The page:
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JAAF commends government’s balanced approach to shipping economy


11 December 2013 02:46 pm - 0     - {{hitsCtrl.values.hits}}


There have been extensive discussions in various forums and in the media recently for and against the budget proposals made by President Mahinda Rajapaksa in respect of the shipping economy and more particularly on the terminal handling charges (THC) issue.

We, the leading exporters, who are members of the Joint Apparel Association Forum (JAAF), being active partners contributing 7 percent of the gross domestic product (GDP) and 40 percent of the manufacturing exports in the Sri Lankan economy and being a party to the litigations at the Supreme Court, the decision of which has been misquoted, decided to respond by way of this statement to clarify issues and to ensure that justice will prevail with the introduction of the proposed legislation.

Terminal handling charges
In international trade, the carriage of goods is the responsibility entrusted to the shipping liners/operators by the user of such service, who could either be the buyer or seller. Then, such service providers undertake to pick up and deliver relevant goods from one point to another.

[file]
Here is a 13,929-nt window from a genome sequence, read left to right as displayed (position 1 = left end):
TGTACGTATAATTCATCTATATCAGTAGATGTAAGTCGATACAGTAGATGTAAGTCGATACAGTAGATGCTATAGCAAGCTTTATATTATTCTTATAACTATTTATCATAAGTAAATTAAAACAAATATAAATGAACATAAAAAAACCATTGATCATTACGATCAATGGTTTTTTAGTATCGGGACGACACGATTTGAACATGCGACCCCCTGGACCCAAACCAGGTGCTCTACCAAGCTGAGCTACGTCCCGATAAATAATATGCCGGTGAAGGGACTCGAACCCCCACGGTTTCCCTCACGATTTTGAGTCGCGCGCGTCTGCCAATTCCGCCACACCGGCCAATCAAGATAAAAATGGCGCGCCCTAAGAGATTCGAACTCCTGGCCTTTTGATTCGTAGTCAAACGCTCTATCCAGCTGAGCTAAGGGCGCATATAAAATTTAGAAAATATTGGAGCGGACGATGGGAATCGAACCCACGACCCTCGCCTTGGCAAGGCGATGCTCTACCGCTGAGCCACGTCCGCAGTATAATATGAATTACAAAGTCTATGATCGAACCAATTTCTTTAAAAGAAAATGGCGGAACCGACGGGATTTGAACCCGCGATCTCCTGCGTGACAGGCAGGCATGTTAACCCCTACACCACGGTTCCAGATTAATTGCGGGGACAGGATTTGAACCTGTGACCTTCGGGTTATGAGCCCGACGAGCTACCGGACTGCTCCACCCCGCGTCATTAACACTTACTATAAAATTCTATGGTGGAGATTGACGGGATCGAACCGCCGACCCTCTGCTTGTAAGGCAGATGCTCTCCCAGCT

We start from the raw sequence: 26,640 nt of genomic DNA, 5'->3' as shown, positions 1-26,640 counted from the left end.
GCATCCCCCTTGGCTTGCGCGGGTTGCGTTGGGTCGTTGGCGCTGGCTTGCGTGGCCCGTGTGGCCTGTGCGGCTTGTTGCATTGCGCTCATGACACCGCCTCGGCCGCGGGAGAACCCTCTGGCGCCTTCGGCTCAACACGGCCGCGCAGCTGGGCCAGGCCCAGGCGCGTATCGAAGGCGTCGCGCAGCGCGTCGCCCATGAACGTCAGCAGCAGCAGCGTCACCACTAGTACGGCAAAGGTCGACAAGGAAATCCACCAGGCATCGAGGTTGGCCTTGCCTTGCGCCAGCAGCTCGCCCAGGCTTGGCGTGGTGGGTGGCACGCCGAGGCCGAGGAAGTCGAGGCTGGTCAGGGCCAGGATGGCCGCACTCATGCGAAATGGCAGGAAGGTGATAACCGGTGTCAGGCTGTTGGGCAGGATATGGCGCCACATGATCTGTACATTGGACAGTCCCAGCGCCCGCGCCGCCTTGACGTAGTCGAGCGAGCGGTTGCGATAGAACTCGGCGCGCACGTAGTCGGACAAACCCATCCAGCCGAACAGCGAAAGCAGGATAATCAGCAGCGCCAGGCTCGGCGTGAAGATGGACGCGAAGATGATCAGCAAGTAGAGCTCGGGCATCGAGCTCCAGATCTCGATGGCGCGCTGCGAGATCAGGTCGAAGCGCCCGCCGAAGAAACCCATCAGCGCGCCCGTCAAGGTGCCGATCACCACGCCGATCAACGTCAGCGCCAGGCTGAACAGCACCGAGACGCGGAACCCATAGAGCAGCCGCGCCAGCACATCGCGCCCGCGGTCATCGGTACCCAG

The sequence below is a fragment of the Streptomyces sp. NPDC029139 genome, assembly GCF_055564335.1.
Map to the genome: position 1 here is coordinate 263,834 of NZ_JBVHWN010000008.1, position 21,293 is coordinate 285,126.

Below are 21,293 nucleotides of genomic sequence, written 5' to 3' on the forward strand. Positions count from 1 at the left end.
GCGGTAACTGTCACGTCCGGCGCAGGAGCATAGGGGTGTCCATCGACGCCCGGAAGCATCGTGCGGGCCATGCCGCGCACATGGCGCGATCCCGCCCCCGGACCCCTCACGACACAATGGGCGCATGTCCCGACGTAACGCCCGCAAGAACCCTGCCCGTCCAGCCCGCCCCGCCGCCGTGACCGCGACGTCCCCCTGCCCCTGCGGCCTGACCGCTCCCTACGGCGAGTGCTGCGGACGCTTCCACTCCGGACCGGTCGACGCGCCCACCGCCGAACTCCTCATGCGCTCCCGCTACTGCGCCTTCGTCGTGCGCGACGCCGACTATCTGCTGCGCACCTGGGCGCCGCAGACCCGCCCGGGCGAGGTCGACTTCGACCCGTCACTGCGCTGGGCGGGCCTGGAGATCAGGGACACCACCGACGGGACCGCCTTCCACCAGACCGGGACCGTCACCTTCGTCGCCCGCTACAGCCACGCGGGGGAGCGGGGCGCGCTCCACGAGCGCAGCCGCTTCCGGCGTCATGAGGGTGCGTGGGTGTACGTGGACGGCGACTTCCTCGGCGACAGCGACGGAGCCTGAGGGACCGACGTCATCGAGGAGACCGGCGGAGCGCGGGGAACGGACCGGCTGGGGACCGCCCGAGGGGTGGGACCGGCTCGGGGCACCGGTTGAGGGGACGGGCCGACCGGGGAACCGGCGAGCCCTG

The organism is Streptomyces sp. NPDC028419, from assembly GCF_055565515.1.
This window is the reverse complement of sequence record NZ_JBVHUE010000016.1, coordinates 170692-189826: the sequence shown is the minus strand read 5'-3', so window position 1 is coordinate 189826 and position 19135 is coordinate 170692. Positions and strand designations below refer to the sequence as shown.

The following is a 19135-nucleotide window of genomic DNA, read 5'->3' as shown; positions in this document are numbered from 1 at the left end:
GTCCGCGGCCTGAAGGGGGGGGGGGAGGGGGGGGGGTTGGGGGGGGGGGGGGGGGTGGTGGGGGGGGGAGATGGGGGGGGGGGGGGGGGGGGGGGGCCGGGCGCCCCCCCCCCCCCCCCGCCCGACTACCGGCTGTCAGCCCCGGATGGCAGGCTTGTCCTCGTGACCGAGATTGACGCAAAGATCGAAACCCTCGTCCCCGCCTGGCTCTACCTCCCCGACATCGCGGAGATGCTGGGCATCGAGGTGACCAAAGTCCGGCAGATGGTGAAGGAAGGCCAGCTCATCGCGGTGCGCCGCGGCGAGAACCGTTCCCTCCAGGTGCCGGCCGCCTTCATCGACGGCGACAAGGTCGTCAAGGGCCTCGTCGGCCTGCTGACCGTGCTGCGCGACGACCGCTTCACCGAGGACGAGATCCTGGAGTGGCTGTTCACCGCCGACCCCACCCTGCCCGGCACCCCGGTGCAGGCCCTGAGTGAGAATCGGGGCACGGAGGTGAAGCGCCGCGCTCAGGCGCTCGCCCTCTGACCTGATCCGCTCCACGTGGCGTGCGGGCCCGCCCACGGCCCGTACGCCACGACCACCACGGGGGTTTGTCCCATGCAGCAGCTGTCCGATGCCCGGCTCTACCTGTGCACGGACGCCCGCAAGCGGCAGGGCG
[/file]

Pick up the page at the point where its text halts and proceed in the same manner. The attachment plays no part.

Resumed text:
Depending on the customary manner in which the concerned ports operate, the containerized cargo is generally delivered from a container yard (CY) to a container yard (CY) or a container freight station (CFS) to a container freight station (CFS).

In the case of freight collect shipments, it is an arrangement between the buyer and service provider and in the case of pre-paid freight shipments - it is an arrangement between the seller and service provider, who contracts for a full freight.

Therefore, picking up, loading on to a ship, transporting and unloading it at the relevant destination port and making it ready to be picked up by the importer at the given point of delivery, are the responsibilities entrusted to the shipping lines/service providers. It is for this purpose the shipping line enters into a contract with the party who is paying freight.

As far as container handling operations are concerned, when shipping lines accept freight from a CY to a CY or a CFS to a CFS, all activities, including the loading of the container at the port of loading on to the carrier and brought to the port of discharge, on to the quay apron at such port and moving it to the marshalling yard, demounted and stacked in the terminal, are included.